The Smashing Pumpkins, in a specific era, spoke to some expansive, sonic, weird optimism and exuberance. There was a weird energy about Siamese Dream, it was like pop-shoegaze music in a weird way, but it was also filtered through an American lens. It was a uniquely American expression of bands like Ride and My Bloody Valentine and with an element of 70s rock too. I don't think our record sounds like them. Definitely the sound of the guitars and the frailty of the vocals was something I admired on that record. It doesn't mean we would defend every one of their music outputs to the grave or anything like that.

There was bands like Weezer, which were also kind of more American, with immediate sounds. We were trying to express something which was true to our upbringing as American teenagers in the 90s, big beautiful guitars and a lot of saturation and distortion. We're massive fans of American and British indie-pop and even more mainstream stuff, like The Cure, Orchestral Manoeuvres in the Dark, The Buzzcocks, The Ramones, Exploding Hearts. A lot more stuff than our music sounds like inspires us.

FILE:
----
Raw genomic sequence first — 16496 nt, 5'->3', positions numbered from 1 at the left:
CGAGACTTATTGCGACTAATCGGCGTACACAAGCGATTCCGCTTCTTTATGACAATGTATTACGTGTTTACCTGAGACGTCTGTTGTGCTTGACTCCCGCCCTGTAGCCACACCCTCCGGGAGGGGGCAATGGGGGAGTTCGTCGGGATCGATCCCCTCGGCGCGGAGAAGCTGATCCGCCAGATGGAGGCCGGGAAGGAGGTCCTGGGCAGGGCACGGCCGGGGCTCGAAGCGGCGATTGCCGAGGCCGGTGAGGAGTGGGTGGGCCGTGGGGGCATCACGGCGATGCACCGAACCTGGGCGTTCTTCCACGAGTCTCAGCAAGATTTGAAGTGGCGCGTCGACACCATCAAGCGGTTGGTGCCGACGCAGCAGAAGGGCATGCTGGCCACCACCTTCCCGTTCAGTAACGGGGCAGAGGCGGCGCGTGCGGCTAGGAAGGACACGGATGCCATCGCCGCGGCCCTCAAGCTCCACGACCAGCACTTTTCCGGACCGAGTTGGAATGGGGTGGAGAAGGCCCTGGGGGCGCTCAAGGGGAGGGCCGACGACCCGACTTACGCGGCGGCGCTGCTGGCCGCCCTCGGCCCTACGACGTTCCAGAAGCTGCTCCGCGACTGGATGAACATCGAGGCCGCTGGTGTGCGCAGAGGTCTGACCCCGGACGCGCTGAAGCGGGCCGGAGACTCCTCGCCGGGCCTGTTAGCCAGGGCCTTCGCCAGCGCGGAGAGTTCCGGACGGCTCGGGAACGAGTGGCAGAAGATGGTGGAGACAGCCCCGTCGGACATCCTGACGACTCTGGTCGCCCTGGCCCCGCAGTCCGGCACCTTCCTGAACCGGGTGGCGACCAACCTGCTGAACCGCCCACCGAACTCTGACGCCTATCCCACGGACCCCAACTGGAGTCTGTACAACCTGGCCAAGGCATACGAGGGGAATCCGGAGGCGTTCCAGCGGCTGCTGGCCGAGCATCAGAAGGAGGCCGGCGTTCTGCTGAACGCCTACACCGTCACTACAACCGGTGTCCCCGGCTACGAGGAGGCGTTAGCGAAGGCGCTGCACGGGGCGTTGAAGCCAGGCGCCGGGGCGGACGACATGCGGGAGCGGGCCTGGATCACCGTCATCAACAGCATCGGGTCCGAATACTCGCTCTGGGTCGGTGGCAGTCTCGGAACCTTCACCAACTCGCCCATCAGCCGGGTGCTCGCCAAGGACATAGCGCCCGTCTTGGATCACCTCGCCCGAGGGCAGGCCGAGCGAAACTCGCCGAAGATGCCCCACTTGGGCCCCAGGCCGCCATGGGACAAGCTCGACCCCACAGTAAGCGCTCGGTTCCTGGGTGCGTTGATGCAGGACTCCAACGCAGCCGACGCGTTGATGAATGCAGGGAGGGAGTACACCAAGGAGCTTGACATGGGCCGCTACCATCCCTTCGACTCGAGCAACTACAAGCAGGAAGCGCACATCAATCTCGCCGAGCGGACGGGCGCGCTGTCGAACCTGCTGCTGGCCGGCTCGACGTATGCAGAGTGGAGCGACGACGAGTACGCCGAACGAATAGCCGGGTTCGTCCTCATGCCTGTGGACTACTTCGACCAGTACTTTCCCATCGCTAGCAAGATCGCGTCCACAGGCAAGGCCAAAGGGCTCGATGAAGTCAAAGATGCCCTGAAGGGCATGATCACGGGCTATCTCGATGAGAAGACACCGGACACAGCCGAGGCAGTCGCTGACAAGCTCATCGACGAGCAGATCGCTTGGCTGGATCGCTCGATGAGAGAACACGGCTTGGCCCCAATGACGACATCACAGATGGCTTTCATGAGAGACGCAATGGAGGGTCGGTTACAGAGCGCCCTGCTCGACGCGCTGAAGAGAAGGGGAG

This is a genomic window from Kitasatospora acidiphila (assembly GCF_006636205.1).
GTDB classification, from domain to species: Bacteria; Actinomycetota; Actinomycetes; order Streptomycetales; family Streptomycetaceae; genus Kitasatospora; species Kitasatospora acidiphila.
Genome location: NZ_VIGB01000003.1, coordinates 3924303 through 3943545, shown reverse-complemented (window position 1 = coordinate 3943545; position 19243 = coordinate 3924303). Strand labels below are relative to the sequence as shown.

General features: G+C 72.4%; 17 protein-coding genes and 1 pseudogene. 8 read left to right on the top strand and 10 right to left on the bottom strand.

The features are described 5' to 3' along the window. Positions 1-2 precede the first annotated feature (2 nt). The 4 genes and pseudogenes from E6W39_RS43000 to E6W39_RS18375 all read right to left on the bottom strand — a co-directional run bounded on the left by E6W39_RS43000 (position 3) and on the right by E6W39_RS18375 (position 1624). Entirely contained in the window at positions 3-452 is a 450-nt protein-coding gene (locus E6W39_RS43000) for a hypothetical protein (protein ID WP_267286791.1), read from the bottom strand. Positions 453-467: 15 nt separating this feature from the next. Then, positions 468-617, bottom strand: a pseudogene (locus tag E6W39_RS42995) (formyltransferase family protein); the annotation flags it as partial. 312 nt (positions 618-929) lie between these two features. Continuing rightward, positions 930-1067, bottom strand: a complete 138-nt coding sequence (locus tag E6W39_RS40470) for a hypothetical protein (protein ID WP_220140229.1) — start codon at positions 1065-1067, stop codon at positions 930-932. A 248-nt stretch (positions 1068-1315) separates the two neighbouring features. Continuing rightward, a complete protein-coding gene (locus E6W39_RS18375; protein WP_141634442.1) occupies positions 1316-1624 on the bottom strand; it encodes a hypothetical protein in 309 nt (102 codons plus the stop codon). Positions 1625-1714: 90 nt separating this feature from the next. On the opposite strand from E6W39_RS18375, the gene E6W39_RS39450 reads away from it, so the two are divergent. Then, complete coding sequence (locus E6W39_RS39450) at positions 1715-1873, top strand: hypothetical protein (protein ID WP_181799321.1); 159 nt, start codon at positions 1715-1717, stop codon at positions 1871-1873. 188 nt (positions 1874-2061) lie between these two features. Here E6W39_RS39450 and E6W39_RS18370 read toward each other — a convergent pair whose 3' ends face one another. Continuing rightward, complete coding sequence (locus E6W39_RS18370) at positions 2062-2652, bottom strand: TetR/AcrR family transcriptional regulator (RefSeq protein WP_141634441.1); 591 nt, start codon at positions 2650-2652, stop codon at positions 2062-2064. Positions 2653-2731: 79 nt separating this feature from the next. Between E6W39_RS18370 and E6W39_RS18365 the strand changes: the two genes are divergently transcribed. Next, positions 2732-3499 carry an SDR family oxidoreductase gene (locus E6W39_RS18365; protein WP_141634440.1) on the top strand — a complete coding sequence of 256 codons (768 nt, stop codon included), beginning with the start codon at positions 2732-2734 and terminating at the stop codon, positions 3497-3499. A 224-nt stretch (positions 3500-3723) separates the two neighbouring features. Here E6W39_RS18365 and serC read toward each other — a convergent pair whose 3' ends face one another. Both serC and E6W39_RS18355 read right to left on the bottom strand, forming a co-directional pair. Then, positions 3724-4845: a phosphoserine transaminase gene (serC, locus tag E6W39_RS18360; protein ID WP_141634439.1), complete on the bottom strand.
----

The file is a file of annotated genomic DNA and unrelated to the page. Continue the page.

Are there any bands, either in the local scene in New York or elsewhere, that you're listening to right now? Anything new that you think everyone should hear?

We just finished touring with a band called Twin Shadow, based in Brooklyn and they're really good. Their record was produced by Chris Taylor of Grizzly Bear and they're on 4AD over here. I hope they do more touring. As good as their record is they're even better live and they're wonderful people. We were really happy to share a tour with them. And tonight we're playing with Fanzine. We've recently learned about them and they're great guys and they're really good, good songs, so we decided to share a few more shows with them.